Canadians support humanitarian aid/peacekeeping

Medical supplies for Haiti being loaded at CFB Trenton

Medical supplies for Haiti are loaded at CFB Trenton

The earthquake in Haiti this week has created a humanitarian disaster, with hundreds of thousands of people killed or injured and millions requiring assistance. Canada and other countries around the world are scrambling to provide emergency aid. The federal government has already donated $5 million to emergency relief efforts and has promised to match private donations up to $50 million. It has also  sent the Disaster Assistance Response Team and two Canadian Forces ships to the country. According to news reports, an additional 1,000 troops will also be sent to assist in relief efforts.

Canadians may differ in their views on Canada’s military presence in Afghanistan, with most looking forward to the end of the mission. But the country has always been strongly behind the use of the Canadian Forces for humanitarian aid and peacekeeping purposes.

A March 2009 Ipsos-Reid poll of Canadian views of the military showed that 93% feel it to be “important that Canada’s military respond to international situations in order to provide humanitarian assistance; just one in twenty (4%) disagree with this.” By contrast, “opinion was divided on whether the international role of the Canadian Forces should ever include combat. Most did not want to consider combat except as a very last resort, once all other avenues of diplomacy or negotiation had failed, and would also seek assurance that the mission would be undertaken for the right reasons; for example, protecting civilians or self-defence.”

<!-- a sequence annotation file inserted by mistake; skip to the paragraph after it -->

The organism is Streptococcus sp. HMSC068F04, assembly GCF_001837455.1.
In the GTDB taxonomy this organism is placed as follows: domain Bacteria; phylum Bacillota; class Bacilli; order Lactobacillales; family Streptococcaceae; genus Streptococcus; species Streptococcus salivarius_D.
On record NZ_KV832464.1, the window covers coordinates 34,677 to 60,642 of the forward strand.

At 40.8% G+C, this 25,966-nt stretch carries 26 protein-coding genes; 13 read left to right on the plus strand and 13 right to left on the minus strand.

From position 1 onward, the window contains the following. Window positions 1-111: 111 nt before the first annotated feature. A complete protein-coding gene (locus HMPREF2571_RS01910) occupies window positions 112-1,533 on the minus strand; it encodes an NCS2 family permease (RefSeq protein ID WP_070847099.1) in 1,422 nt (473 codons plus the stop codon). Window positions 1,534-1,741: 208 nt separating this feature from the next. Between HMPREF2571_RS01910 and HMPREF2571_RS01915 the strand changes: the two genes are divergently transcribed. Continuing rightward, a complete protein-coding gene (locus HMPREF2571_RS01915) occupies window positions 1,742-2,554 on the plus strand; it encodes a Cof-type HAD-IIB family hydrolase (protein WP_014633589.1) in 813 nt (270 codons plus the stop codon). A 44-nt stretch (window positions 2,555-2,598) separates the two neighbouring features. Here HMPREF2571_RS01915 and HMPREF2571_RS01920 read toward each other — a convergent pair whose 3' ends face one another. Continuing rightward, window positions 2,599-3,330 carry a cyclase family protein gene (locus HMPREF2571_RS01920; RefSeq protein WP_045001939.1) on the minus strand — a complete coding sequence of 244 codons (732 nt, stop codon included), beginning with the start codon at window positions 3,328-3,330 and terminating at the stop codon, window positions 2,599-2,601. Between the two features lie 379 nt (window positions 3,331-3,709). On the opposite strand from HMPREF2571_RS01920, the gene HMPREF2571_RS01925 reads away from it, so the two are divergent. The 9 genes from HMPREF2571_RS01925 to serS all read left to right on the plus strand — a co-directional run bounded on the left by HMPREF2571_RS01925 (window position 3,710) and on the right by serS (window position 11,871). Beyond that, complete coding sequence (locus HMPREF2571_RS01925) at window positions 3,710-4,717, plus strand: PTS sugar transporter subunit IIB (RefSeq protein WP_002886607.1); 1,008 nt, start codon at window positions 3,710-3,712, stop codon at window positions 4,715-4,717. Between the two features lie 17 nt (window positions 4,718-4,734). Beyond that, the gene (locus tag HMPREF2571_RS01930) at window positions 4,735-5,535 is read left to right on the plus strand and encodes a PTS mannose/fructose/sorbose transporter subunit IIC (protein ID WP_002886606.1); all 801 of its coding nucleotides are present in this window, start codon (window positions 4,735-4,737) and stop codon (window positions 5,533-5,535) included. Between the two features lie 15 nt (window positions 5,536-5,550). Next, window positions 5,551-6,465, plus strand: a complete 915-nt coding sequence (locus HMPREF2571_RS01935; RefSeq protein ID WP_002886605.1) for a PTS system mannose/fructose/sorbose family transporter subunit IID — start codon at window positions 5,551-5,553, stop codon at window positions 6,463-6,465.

Canadians’ support for peacekeeping was also clearly evident. “Many participants strongly identified peacekeeping with the image of Canada itself, a source of pride. However, some participants also indicated that this role might now be changing. Several made comments that they had always thought of the Canadian Forces in this regard but that they were no longer certain, or that they ‘still’ associated the Forces with peacekeeping, implying that this role might be changing.” (Canadian participation in peacekeeping missions has in fact declined dramatically in recent years.)

The bottom line is that Canadians want to do good when they go abroad. They want to help other people. That desire to help is clearly reflected in the sentiments of the sailors departing from Halifax to deliver aid to Haiti, as reported by the Chronicle Herald yesterday:

“Everybody who’s on board here right now wants to be on this mission,… We had a lot more sailors raising their hand than we were able to take.”
The crew are matter-of-fact about it, but they are all happy and proud to be on a mission aimed at helping the people of Haiti recover from a devastating earthquake.
“It’s my first sail,” said one young man, bracing against the cold outside as the ship steams out of Halifax Harbour. “I’m happy.”
“It’s what I signed up to do, man,” said his friend, a fresh-faced sailor. “Going to Haiti, doing relief work, it’s what we all train for.”

Information about how to donate to Haiti relief efforts can be found on the Globe and Mail‘s How you can help those in Haiti webpage.

Photo by Warrant Officer Carole Morissette

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